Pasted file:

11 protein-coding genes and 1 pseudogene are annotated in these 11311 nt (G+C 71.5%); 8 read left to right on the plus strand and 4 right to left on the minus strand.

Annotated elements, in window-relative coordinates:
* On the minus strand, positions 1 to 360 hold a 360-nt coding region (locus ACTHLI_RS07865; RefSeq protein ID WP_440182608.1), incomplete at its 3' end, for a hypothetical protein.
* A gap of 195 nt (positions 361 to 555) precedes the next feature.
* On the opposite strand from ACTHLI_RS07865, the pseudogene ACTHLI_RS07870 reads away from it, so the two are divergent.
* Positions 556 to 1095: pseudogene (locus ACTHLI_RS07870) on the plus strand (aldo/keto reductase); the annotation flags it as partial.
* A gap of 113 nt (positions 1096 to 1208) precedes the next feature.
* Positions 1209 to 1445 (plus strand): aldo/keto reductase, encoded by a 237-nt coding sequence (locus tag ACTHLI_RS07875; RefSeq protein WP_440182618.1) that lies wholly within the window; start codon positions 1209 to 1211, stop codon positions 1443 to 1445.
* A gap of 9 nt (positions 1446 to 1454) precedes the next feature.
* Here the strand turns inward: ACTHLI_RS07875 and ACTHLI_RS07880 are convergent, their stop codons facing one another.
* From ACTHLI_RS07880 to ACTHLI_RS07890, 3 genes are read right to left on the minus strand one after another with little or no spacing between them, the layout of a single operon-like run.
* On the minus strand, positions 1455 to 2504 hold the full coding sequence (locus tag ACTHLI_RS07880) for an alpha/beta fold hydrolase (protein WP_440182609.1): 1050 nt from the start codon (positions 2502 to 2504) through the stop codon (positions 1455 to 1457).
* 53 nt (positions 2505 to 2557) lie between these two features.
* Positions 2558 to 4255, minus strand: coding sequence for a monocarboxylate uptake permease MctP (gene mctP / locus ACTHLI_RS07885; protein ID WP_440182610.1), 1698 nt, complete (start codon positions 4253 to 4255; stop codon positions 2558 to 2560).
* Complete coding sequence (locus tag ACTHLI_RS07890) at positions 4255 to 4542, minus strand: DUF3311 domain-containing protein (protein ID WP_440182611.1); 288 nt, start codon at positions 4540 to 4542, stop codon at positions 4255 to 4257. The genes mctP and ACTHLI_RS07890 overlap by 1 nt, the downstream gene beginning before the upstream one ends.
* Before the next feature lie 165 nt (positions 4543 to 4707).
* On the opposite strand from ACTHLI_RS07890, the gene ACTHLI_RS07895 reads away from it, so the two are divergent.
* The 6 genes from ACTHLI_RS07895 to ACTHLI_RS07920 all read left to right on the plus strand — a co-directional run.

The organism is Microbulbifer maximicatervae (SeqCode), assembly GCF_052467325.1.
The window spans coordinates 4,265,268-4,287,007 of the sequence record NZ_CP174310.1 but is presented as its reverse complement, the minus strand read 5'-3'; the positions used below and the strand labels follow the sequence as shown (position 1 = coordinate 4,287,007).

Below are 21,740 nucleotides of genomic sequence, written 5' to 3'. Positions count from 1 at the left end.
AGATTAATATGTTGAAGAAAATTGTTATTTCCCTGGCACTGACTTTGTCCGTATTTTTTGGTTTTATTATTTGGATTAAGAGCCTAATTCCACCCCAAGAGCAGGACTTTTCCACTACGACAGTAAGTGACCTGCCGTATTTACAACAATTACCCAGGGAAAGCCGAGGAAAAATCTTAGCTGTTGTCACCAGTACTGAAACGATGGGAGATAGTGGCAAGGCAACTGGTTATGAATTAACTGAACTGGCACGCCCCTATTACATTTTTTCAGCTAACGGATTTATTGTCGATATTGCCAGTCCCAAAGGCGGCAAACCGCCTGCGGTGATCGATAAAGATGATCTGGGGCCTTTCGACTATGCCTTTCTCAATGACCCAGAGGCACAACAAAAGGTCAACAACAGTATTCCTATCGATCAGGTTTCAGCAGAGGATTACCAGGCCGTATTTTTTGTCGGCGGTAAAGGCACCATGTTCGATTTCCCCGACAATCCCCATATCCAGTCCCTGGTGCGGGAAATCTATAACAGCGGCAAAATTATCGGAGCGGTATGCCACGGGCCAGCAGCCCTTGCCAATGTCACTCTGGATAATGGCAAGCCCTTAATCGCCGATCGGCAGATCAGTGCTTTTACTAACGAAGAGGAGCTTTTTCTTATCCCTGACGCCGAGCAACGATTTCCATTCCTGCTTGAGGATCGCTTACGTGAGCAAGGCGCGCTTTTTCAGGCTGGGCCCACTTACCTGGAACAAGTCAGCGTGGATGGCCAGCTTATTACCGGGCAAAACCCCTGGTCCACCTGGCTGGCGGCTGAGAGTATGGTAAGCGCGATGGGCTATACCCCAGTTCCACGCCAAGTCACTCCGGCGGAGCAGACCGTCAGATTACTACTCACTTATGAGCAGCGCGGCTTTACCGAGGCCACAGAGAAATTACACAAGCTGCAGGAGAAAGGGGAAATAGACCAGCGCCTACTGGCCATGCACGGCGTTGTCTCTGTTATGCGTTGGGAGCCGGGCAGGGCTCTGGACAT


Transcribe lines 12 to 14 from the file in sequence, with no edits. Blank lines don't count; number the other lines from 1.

* On the minus strand, positions 1455 to 2504 hold the full coding sequence (locus tag ACTHLI_RS07880) for an alpha/beta fold hydrolase (protein WP_440182609.1): 1050 nt from the start codon (positions 2502 to 2504) through the stop codon (positions 1455 to 1457).
* 53 nt (positions 2505 to 2557) lie between these two features.
* Positions 2558 to 4255, minus strand: coding sequence for a monocarboxylate uptake permease MctP (gene mctP / locus ACTHLI_RS07885; protein ID WP_440182610.1), 1698 nt, complete (start codon positions 4253 to 4255; stop codon positions 2558 to 2560).